On March 11, 2002, the Center formally dispatched copies of the Complaint by courier (with enclosures) to the Respondent at the address mentioned above and on March 8, 2002, by email (without attachments). The Center included with that material a letter dated March 8, 2002, containing notification of the commencement of this administrative proceeding, with copies (of the Complaint without attachments) to the Complainant, the Registrars and ICANN.
The last day specified by the Center for a Response was March 31, 2002. No Response was filed within the time limited by the Rules. On April 2, 2002, the Center formally notified the Respondent of its failure to file a Response. On April 3, 2002, a Response (which did not comply with the formal requirements of the Rules) was filed by email. Receipt of the belated Response was acknowledged on April 4, 2002. Although filed few days late, the Panel admits the Response.
The Complainant elected to have the case decided by a single-member Administrative Panel ("the Panel") and on April 8, 2002, the Center appointed Alan L. Limbury as panelist, Mr. Limbury having submitted a Statement of Acceptance and Declaration of Impartiality and Independence. That day the Center transmitted the case file to the Panel and notified the parties of the projected decision date of April 22, 2002.
Rule 3(c) provides that a complaint may relate to more than one domain name, provided that the domain names are registered by the same domain name holder. The Panel is satisfied that the disputed domain names are registered by the same domain name holder. Accordingly the Panel is satisfied that the Complaint was filed in accordance with the requirements of the Rules and Supplemental Rules.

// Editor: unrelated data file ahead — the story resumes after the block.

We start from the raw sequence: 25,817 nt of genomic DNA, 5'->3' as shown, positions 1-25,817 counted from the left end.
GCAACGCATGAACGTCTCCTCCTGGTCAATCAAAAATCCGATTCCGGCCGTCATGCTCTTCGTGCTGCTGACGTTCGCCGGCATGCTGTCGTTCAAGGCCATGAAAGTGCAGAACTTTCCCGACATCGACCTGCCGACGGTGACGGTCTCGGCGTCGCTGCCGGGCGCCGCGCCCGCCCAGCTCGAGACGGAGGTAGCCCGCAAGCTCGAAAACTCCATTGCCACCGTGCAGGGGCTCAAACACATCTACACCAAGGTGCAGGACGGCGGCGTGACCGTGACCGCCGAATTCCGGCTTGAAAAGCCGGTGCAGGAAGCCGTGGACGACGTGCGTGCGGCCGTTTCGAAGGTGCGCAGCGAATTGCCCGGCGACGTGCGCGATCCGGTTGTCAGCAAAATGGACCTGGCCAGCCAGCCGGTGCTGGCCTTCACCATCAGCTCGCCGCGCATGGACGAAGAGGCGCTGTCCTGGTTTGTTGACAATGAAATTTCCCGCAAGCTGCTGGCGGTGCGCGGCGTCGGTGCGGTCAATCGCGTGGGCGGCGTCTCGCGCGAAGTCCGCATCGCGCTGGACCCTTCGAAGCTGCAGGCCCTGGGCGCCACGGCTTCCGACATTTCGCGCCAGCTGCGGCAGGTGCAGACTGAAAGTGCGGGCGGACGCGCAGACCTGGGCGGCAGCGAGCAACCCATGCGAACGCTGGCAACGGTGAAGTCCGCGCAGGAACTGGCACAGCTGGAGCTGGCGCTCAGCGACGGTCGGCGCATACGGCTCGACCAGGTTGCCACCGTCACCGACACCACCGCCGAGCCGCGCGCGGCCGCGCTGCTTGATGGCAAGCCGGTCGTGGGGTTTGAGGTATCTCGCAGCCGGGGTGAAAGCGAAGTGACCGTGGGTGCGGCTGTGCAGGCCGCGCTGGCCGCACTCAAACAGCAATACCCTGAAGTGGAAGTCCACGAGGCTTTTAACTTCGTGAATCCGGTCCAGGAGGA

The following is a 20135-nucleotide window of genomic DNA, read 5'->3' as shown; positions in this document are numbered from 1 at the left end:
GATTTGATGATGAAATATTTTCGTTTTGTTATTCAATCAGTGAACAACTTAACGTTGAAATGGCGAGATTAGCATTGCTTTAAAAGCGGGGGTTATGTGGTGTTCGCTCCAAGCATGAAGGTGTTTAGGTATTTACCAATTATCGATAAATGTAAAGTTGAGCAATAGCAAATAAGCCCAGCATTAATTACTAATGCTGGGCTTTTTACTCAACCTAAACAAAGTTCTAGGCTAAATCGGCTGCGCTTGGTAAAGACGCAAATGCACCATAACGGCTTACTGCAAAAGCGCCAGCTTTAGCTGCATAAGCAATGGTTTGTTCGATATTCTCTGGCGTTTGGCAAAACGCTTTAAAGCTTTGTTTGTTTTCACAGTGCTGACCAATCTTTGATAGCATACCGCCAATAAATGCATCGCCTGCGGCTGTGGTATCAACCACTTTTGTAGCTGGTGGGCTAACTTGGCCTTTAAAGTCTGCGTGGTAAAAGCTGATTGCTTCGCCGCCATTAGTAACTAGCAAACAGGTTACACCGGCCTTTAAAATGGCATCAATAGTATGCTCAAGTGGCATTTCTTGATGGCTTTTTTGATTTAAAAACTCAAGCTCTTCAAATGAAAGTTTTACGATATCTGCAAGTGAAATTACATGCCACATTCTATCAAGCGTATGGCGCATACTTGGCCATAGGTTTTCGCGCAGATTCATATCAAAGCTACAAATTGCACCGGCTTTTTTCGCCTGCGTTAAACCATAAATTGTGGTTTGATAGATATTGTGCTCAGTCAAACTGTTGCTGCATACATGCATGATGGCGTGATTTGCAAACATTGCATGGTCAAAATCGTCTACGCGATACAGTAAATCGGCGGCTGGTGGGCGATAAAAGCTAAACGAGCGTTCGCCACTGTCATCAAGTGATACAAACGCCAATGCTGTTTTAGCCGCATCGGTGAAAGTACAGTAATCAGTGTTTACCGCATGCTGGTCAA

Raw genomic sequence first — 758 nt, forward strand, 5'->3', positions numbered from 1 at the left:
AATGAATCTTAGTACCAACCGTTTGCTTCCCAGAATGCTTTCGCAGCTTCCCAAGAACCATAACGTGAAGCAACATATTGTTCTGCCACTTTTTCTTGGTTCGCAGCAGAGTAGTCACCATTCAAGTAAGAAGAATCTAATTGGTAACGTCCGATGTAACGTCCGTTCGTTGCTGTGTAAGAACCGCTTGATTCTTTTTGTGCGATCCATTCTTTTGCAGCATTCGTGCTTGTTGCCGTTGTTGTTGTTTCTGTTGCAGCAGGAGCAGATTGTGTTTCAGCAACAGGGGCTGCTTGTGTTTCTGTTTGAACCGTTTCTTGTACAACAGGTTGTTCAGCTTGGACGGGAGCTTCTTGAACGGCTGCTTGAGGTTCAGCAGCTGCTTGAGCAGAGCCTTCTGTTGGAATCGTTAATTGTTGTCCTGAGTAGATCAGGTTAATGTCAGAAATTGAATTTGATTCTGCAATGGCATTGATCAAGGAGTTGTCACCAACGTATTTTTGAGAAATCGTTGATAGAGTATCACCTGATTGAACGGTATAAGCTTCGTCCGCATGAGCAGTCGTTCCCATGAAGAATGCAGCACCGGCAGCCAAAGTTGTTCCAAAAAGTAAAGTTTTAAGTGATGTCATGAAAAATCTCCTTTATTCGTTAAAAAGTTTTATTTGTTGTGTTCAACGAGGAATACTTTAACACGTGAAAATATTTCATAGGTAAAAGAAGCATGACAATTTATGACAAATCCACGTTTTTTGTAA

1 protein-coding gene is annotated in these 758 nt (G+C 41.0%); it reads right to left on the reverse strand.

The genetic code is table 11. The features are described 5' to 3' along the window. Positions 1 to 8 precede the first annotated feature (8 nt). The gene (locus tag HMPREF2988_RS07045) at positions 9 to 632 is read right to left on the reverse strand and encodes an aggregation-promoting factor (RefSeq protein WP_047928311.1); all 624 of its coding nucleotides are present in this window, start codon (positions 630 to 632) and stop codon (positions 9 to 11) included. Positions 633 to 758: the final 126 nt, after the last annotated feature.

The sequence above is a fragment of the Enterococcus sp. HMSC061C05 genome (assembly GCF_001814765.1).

The Panel is also satisfied that payment was properly made; the Complaint complies with the formal requirements; the Center discharged its responsibility under paragraph 2(a) of the Rules to employ reasonably available means calculated to achieve actual notice to the Respondent of the Complaint; the Response was filed within the extended time but was not in the form specified in the Rules. The Panel was properly constituted.
The language of the proceedings was English, being the language of both registration agreements.
4. Factual Background (undisputed facts)
Complainant owns trademark registrations in over 100 countries for the trademark MTV and variations thereof. Through its wholly owned subsidiary MTV Networks, Complainant provides television programming services, including one known as MTV, a non-stop service featuring music-related programming. This was first aired in the United States in 1981, and is now seen in 163 different territories worldwide and in over 370 million households. Complainant has spent hundreds of millions of dollars over the last 20 years in advertising and promoting services and merchandise under the MTV marks.